Varsities told to abide by court order on courses accreditation

Monday, July 5th, 2021 11:00 |
Commission for University Education Chief Executive Officer Prof Mwenda Ntarangwi. Photo/PD/File

George Kebaso @Morarak

The Commission for University Education (CUE) has called on public and private universities to implement a High Court ruling on accreditation of programmes.

Chief Executive Officer Prof. Mwenda Ntarangwi said the commission would decline to accredit or approve programmes for universities that fail to comply with  the court’s decision.

The ruling, in June last year, gave CUE full control of curriculum accreditation and supervision of academic programmes.

It confined professional bodies to a consultancy role. 

The ruling also brought to a close a three-year court battle between professional bodies in the health, engineering, legal and education sectors. 

Ntarangwi said the ruling would also see students save millions of shillings that they  pay as accreditation fees.

The fees, according to CUE, had run into millions of shillings despite the fact that the operations of the agencies are funded by the National Treasury.

He called on the public and private universities to implement the order delivered by the High Court immediately. 

“As much as the Commission is open to working with the few professional bodies that have taken this route, universities are hereby notified of the consequences of disregarding the Court directive and guidance of the regulator,” he stated noting that despite the ruling, some Professional bodies continue to engage universities with little regard to the Commission. 

“This is not only contemptuous, but disregard to the sub-sector regulator,” he wrote in the letter titled: Approval of Academic Programmes in Universities following Court Decision NRB HC Petition No. 37 and 106 of 2017.

Ntarangwi further noted that any university engaging anybody as far as the accreditation, licensing  and recognition of university education outside the agreed framework is concerned, will theor accreditation and approval of the academic programmes withdrawn.

One student pays Sh1,500 for accreditation to professional bodies which are currently around 30.

In his June last year ruling, Justice James  Makau disagreed with the professional bodies’ stand that Section 5 of the Universities (Amendment) Act, No. 48 of 2016 was unconstitutional and unlawful.

“A declaration that Section 5 of the Universities (Amendment) Act is hereby struck out,” Makau ruled upholding the provisions of Section 5A that grants the Commission the sole mandate of regulating and accrediting universities.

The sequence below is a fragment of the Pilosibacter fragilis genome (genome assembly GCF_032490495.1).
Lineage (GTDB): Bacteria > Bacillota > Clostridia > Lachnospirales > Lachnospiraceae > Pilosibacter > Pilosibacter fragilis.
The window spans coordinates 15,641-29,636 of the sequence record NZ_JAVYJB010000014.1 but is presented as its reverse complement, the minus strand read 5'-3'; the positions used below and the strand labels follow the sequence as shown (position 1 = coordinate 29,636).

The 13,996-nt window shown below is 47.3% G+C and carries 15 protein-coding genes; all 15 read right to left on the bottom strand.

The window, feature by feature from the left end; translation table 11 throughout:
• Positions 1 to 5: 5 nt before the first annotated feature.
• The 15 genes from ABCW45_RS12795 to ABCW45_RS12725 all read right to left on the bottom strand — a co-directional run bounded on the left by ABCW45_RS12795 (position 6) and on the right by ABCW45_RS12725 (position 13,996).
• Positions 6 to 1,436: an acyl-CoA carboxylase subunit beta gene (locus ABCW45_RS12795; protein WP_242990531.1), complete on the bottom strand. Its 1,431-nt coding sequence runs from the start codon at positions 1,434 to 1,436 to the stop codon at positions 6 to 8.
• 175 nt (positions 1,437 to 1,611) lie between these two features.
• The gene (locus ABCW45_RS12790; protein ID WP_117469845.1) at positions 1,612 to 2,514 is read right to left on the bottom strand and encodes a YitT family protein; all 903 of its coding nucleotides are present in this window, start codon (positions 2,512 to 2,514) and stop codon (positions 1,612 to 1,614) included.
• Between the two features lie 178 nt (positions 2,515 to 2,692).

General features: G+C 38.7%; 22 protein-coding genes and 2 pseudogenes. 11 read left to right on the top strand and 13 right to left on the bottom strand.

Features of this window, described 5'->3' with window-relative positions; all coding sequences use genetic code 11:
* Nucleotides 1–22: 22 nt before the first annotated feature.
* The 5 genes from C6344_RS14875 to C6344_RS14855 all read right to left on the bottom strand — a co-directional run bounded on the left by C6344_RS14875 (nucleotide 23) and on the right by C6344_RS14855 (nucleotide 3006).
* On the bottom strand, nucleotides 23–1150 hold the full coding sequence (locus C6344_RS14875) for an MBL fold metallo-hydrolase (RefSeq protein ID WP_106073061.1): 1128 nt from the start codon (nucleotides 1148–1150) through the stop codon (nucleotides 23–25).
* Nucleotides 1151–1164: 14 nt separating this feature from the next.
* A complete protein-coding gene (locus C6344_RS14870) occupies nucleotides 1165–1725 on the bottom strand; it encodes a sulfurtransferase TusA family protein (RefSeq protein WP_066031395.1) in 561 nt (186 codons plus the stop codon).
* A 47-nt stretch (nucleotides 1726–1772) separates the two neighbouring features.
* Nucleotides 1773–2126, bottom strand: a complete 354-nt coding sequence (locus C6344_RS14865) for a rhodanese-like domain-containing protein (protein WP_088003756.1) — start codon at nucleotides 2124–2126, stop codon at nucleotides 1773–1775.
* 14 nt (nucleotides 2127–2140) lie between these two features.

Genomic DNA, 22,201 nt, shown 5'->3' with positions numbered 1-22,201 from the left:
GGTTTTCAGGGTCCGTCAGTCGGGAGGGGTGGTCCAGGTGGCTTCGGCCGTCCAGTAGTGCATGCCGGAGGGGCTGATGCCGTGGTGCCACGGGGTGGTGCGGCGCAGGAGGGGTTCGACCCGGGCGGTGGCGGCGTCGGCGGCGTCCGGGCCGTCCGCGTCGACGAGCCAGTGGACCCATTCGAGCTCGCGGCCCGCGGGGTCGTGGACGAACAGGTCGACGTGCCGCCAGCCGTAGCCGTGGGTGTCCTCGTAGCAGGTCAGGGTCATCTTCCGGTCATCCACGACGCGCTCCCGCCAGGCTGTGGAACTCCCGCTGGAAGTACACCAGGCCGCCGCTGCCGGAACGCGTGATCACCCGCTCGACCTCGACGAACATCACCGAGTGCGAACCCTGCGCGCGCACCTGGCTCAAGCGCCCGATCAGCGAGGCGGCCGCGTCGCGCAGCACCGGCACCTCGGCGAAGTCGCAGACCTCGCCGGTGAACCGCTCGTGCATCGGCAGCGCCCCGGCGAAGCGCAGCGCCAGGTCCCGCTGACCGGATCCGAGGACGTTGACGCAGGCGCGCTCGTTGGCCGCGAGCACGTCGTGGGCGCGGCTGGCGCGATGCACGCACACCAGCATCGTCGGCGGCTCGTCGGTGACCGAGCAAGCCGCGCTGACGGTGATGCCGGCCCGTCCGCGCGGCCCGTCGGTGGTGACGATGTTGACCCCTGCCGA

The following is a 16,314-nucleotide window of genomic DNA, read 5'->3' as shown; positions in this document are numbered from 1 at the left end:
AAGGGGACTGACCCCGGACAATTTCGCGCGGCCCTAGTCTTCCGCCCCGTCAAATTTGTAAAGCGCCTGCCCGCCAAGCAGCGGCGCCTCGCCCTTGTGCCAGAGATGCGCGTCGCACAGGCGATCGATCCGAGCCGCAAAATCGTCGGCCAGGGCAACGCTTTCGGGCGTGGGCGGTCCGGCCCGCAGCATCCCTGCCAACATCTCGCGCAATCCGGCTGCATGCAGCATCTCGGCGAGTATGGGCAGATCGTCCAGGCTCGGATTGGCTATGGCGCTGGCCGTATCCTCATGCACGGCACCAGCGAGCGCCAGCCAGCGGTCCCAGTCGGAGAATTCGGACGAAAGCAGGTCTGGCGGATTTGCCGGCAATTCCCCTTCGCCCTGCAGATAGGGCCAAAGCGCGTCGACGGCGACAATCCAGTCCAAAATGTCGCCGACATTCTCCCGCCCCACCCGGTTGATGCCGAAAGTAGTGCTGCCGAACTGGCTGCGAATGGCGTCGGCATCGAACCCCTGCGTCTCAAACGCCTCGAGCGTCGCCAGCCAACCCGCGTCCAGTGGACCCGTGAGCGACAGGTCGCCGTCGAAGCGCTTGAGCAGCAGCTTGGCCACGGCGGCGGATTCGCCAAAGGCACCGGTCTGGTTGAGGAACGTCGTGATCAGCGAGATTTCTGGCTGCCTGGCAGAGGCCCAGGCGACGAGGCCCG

In his letter to the universities, Ntarangwi said professional bodies continued to purport to accredit/approve academic programmes in universities.

He indicated that after the High Court ruling, several universities had called the Commission, while others wrote seeking for direction on the matter.

“It was the Commission’s expectation that universities would have no problem in the interpretation of the Court judgement as far as the accreditation, licensing and recognition of University education (including accreditation/approval of academic programmes ) was concerned.

Despite this communication, the Commission continues to receive enquiries on this issue,” he said, explaining that the provisions of the Universities Act prevails.

He invited professional bodies for discussions on the matter.

“There is a need to work together towards achieving our respective statutory requirements on training and accreditation of academic programmes in universities leading to registration by the respective professional bodies without necessarily causing unnecessary economic burden to our key stakeholders,” he wrote.

The Commission, Prof Ntarangwi said has been working with some Professional bodies, with a view of forging a common approach to accreditation and licensing of university education (including accreditation/approval of academic programmes) in universities. 

The Kenya Medical Practitioners and Dentists Board, Council for Legal Education, Engineers Board of Kenya and Board of Registration of Architects and Quantity Surveyors are some of those barred from regulating academic programmes in universities and colleges.

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